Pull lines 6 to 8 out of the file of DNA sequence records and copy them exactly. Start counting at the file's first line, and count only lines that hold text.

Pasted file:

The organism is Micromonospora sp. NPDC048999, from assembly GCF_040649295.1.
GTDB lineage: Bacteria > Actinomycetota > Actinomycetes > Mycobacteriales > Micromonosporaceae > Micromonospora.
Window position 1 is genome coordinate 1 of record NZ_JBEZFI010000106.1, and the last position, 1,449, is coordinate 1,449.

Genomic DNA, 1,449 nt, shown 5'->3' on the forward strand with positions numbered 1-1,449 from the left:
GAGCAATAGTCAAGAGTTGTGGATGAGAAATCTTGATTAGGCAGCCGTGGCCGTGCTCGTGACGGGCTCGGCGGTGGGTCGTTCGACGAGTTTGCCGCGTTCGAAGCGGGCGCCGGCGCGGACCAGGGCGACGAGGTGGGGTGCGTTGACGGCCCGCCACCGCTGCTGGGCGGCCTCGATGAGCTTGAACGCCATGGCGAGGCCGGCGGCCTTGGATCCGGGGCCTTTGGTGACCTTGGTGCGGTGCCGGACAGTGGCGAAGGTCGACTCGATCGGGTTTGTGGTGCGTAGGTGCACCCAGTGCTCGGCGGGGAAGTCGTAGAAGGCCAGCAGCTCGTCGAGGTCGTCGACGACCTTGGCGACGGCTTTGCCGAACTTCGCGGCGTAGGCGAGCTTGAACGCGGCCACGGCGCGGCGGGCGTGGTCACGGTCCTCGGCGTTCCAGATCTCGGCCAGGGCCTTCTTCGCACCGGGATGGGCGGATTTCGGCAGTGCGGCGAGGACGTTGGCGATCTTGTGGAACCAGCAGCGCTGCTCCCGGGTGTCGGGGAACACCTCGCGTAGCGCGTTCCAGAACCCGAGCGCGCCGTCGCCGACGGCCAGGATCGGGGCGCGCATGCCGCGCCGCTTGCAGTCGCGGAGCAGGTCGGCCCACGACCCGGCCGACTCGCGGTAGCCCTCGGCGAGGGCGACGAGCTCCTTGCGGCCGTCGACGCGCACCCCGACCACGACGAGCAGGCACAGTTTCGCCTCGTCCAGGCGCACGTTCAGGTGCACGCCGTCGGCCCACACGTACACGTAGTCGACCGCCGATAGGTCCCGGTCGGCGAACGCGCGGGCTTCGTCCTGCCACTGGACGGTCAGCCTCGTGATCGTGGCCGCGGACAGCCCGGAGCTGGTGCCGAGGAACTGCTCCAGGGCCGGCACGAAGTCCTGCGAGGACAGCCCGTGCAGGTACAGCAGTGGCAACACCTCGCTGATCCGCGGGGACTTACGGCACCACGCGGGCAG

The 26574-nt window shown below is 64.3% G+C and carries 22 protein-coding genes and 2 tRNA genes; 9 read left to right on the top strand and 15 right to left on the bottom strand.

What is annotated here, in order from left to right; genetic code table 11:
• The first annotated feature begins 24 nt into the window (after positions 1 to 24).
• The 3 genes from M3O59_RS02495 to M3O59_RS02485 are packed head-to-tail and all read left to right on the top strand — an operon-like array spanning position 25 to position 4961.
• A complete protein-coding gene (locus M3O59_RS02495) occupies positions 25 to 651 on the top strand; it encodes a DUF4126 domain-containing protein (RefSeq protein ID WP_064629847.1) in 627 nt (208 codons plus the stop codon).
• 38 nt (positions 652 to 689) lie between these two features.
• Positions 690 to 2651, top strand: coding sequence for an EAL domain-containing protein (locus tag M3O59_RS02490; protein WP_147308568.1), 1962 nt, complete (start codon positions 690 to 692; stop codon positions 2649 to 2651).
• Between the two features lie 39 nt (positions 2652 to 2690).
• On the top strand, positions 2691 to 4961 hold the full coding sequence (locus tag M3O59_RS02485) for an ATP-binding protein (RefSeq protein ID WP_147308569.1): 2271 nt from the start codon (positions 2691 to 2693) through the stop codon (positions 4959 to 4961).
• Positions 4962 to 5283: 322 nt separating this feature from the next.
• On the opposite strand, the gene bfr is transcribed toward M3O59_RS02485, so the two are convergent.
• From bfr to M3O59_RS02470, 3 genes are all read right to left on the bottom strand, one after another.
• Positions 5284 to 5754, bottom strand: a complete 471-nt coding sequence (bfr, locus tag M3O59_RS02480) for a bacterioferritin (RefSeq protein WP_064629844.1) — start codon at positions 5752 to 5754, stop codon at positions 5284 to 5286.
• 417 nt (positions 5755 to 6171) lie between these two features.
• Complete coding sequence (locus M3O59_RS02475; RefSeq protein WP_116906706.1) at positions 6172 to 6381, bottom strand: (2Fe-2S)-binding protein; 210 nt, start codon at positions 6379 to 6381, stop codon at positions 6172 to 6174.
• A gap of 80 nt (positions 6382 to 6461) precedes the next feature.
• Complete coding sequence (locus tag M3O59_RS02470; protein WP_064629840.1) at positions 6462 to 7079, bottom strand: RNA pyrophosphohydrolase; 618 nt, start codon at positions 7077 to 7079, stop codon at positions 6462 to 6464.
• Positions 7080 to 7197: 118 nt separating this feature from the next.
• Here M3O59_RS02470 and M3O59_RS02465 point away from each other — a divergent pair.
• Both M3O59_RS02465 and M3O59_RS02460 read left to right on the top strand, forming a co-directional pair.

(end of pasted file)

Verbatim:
The 26574-nt window shown below is 64.3% G+C and carries 22 protein-coding genes and 2 tRNA genes; 9 read left to right on the top strand and 15 right to left on the bottom strand.

What is annotated here, in order from left to right; genetic code table 11:
• The first annotated feature begins 24 nt into the window (after positions 1 to 24).